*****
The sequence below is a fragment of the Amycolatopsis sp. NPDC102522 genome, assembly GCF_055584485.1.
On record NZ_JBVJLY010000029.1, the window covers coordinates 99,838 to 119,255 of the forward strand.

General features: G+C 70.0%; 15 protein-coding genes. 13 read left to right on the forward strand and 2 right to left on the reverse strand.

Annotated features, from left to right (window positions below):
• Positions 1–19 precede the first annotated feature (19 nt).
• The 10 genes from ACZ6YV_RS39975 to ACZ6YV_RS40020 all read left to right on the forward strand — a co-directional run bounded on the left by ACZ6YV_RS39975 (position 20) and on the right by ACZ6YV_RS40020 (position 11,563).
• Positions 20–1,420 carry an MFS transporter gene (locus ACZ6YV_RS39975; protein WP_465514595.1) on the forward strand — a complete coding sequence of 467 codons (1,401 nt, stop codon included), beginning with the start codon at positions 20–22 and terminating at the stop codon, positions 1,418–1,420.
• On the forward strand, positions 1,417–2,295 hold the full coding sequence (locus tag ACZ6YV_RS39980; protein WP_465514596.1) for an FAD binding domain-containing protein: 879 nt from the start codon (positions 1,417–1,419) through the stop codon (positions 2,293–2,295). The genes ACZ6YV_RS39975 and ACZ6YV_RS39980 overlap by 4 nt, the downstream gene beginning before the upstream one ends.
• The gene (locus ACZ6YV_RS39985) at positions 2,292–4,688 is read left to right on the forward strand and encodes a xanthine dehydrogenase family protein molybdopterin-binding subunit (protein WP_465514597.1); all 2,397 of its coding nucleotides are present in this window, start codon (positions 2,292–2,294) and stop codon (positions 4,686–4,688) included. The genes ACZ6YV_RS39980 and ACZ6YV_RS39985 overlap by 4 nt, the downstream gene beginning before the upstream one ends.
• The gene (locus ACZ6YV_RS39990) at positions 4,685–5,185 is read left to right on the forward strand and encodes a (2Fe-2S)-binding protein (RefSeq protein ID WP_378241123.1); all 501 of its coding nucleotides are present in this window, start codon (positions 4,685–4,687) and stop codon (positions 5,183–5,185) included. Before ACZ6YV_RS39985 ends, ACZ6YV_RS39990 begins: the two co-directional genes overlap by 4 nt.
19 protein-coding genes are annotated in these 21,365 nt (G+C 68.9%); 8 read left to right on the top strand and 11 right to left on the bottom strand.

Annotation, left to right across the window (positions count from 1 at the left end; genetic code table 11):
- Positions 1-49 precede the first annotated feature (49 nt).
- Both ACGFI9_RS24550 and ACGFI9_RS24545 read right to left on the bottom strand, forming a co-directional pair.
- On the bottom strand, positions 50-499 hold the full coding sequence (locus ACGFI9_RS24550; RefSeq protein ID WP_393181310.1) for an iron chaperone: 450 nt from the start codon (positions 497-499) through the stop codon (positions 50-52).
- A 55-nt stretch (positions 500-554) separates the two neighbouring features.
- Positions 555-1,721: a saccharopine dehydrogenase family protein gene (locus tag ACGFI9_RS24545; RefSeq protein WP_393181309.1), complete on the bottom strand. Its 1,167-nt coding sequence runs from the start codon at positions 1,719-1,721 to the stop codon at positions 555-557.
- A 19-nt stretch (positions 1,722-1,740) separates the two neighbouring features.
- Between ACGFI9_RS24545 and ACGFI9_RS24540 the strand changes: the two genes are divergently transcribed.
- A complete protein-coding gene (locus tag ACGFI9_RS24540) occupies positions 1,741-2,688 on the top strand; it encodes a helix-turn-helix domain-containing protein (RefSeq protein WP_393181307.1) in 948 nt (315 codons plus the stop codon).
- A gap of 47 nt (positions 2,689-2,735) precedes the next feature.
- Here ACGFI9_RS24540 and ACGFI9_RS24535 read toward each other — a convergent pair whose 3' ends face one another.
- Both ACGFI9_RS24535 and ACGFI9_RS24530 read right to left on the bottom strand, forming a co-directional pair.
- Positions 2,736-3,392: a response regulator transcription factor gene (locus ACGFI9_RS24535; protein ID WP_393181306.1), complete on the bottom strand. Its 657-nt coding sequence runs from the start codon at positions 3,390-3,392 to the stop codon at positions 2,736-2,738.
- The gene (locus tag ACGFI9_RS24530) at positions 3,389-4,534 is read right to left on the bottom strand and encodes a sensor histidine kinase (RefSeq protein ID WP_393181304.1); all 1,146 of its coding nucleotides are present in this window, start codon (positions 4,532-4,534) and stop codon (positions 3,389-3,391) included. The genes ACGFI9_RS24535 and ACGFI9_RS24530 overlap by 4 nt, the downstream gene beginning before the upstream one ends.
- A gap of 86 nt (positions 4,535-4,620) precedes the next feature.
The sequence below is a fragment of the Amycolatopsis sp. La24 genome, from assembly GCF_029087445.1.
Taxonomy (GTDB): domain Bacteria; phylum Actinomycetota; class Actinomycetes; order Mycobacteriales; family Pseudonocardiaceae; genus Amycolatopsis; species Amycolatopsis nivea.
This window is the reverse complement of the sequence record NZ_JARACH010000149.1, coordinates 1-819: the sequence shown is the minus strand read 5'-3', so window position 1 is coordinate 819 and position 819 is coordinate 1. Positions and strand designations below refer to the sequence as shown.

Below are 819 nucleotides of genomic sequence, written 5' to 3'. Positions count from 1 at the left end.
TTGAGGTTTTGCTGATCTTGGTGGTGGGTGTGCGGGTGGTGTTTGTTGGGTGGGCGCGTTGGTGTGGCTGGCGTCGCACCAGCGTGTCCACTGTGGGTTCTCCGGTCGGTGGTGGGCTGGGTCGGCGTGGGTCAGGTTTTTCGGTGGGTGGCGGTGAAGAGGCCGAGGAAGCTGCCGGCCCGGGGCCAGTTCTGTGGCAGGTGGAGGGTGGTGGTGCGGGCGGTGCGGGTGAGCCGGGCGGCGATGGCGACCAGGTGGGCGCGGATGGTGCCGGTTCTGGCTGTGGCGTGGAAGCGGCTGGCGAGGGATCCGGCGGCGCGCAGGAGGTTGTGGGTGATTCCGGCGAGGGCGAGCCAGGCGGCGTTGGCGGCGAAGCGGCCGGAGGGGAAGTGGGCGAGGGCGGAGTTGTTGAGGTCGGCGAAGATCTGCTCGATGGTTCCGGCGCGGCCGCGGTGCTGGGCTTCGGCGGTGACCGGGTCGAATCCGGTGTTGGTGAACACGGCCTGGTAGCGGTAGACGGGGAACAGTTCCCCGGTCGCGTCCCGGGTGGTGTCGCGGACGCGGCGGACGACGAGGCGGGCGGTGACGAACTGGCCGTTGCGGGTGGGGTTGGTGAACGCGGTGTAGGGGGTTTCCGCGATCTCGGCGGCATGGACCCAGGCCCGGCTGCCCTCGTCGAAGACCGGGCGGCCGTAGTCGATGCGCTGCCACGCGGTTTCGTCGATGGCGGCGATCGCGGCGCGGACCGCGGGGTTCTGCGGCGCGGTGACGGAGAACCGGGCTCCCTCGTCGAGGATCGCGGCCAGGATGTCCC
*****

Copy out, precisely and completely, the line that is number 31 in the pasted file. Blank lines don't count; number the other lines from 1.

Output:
TTGAGGTTTTGCTGATCTTGGTGGTGGGTGTGCGGGTGGTGTTTGTTGGGTGGGCGCGTTGGTGTGGCTGGCGTCGCACCAGCGTGTCCACTGTGGGTTCTCCGGTCGGTGGTGGGCTGGGTCGGCGTGGGTCAGGTTTTTCGGTGGGTGGCGGTGAAGAGGCCGAGGAAGCTGCCGGCCCGGGGCCAGTTCTGTGGCAGGTGGAGGGTGGTGGTGCGGGCGGTGCGGGTGAGCCGGGCGGCGATGGCGACCAGGTGGGCGCGGATGGTGCCGGTTCTGGCTGTGGCGTGGAAGCGGCTGGCGAGGGATCCGGCGGCGCGCAGGAGGTTGTGGGTGATTCCGGCGAGGGCGAGCCAGGCGGCGTTGGCGGCGAAGCGGCCGGAGGGGAAGTGGGCGAGGGCGGAGTTGTTGAGGTCGGCGAAGATCTGCTCGATGGTTCCGGCGCGGCCGCGGTGCTGGGCTTCGGCGGTGACCGGGTCGAATCCGGTGTTGGTGAACACGGCCTGGTAGCGGTAGACGGGGAACAGTTCCCCGGTCGCGTCCCGGGTGGTGTCGCGGACGCGGCGGACGACGAGGCGGGCGGTGACGAACTGGCCGTTGCGGGTGGGGTTGGTGAACGCGGTGTAGGGGGTTTCCGCGATCTCGGCGGCATGGACCCAGGCCCGGCTGCCCTCGTCGAAGACCGGGCGGCCGTAGTCGATGCGCTGCCACGCGGTTTCGTCGATGGCGGCGATCGCGGCGCGGACCGCGGGGTTCTGCGGCGCGGTGACGGAGAACCGGGCTCCCTCGTCGAGGATCGCGGCCAGGATGTCCC